Debra Allcock Tyler
Debra Allcock Tyler has been chief executive of the Directory of Social Change since 2001. Her start in the charity sector began with the Industrial Society now known as the Work Foundation.
She chairs the Small Charities Coalition and is a member of the Charity Commission’s Statement of Recommended Practice (SORP) committee.
She is a Fellow of the Royal Society for the Encouragement of Arts, Manufactures & Commerce (RSA) and a special ambassador for Girlguiding UK.
Allcock Tyler is also on the board of MedicAlert, and a member of Liberty. She has been a licensed practitioner of neuro-linguistic programming.
She is also the author of It’s Tough at the Top: the No-Fibbing Guide to Leadership, and more recent The Pleasure & Pain: The No- Fibbing Guide to Working with People. She is as well-known in the sector for her feisty approach as for her commitment to protecting charities’ independence and reputation.
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St Andrew’s Healthcare, one of the largest charities in the UK, has been told by commissioners that calling itself a social enterprise will help it win contracts.
Two charity sector leaders have taken to Twitter to complain that the new Charity Commission board only includes one person from the sector, with Debra Allcock Tyler calling for responsibility of appointing the board to be removed from a government minister.
Recommendations by Lord Hodgson to brand small charities as 'small' on the Charity Commission register and unregistered charities as 'unregistered' on all correspondence, fundraising material and cheques have been criticised by a number of charity umbrella groups.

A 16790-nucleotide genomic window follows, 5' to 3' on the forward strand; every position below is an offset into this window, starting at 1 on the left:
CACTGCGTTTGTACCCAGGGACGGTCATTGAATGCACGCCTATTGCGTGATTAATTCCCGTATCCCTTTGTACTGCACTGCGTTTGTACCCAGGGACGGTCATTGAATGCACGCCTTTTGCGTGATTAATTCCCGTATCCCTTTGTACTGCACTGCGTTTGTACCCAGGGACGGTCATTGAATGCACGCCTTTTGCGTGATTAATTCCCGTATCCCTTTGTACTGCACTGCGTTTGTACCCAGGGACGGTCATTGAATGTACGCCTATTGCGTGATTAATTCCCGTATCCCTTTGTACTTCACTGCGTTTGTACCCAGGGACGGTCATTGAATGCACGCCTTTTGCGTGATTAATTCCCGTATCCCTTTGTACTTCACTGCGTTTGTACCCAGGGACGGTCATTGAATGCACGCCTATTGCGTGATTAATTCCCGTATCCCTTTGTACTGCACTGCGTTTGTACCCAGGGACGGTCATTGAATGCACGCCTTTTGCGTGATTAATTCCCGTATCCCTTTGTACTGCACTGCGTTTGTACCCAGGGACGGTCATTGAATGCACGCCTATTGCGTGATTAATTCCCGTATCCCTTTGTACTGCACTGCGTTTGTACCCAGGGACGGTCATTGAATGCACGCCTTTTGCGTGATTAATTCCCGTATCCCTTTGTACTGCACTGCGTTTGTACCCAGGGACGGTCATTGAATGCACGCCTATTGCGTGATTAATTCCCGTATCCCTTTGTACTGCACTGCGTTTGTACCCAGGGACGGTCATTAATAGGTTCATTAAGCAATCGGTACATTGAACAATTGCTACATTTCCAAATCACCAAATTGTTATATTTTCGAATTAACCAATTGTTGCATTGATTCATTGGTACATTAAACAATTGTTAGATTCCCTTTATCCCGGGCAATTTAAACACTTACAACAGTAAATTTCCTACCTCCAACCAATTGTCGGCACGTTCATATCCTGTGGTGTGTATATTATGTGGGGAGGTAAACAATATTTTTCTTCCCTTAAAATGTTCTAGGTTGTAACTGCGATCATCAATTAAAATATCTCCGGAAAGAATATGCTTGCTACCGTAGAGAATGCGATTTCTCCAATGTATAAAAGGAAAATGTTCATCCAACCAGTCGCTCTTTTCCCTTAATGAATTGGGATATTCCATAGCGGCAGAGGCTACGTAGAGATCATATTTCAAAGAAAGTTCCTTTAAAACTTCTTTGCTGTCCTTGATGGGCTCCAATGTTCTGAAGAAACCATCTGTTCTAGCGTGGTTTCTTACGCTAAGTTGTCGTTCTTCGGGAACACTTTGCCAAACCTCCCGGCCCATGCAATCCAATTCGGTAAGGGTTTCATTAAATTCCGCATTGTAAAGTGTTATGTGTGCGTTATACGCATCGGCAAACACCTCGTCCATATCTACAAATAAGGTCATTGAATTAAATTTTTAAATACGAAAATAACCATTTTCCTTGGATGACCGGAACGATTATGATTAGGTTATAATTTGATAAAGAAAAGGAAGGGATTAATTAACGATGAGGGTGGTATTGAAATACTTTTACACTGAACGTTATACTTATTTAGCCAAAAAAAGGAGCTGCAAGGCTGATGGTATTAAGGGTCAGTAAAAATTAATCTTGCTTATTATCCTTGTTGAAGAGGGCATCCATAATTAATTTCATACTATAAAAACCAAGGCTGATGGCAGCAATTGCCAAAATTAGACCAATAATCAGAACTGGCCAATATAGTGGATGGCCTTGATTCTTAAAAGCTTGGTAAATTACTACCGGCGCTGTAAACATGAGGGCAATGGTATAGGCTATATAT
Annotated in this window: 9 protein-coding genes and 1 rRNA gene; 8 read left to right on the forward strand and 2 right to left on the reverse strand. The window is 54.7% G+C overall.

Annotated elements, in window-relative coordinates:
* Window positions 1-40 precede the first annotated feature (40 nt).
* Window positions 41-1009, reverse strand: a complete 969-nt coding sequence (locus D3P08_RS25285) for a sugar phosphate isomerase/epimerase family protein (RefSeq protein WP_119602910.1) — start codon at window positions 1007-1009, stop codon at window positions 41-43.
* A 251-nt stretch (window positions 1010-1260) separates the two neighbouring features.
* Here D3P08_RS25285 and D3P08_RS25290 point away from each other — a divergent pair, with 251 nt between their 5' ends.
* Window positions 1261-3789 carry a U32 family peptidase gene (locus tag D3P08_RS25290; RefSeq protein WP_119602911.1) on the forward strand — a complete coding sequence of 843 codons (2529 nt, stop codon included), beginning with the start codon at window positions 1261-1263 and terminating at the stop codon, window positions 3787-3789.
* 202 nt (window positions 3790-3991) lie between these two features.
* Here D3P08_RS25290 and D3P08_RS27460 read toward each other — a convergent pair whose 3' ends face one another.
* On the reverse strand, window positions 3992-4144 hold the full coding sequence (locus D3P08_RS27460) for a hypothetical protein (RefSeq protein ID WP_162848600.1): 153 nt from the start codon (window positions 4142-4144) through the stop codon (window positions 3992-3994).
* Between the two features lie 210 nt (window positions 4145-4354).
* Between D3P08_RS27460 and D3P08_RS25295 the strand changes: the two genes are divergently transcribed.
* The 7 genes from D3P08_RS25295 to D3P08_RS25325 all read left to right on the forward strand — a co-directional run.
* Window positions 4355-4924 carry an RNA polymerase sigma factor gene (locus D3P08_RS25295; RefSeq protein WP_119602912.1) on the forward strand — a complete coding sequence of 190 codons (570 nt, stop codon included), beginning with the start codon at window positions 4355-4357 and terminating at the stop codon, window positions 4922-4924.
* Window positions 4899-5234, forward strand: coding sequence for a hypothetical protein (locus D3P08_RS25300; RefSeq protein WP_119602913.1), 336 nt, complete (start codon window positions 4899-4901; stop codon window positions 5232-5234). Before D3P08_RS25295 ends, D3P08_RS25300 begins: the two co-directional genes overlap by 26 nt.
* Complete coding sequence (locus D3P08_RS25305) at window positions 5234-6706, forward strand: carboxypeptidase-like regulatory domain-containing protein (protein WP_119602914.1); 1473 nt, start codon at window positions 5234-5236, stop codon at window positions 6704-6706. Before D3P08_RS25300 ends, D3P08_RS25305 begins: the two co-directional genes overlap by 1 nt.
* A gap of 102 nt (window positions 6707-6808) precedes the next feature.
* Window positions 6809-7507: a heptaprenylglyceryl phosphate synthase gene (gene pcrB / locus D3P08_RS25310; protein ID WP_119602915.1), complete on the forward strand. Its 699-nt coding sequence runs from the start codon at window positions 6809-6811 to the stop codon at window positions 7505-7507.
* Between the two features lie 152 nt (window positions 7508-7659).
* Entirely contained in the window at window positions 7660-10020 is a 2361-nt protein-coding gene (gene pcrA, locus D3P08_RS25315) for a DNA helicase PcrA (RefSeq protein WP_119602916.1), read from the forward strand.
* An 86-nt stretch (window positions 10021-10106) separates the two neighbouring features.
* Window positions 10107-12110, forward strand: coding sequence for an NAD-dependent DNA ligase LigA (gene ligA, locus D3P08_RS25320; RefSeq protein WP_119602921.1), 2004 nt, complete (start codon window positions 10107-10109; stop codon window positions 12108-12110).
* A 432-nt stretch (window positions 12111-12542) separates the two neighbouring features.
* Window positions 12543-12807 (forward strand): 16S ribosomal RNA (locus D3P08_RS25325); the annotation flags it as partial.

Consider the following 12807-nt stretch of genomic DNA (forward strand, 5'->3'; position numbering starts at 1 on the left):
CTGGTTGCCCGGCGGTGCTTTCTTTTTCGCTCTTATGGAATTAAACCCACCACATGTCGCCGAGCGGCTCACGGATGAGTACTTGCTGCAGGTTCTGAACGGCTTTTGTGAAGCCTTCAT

As the Prime Minister watches the Olympic Opening Ceremony this evening, the last thing on his mind will be the refund of £425m of lottery money taken out of the charity pot to fund the Games, says Niki May Young.
The key question is who will pay for this? Most smaller charities have no budget at all for governance.
Lord Hodgson has sought to reassure readers of civilsociety.co.uk that his Charities Act review proposals regarding small charities will not be the disaster that many in the small charities sector fear.
Small charities could lose out, and a two-tier system of charities could be created, if the recommendations in Lord Hodgson’s review of the Charities Act are enacted, according to sector leaders.
The importance of the ethos of the voluntary sector, and the perceived excessive regulation of charities, were some of the points discussed at a debate last night on the payment of trustees.
Attendees at the Charity Commission’s public meeting yesterday debated the merits of formal training for charity trustees.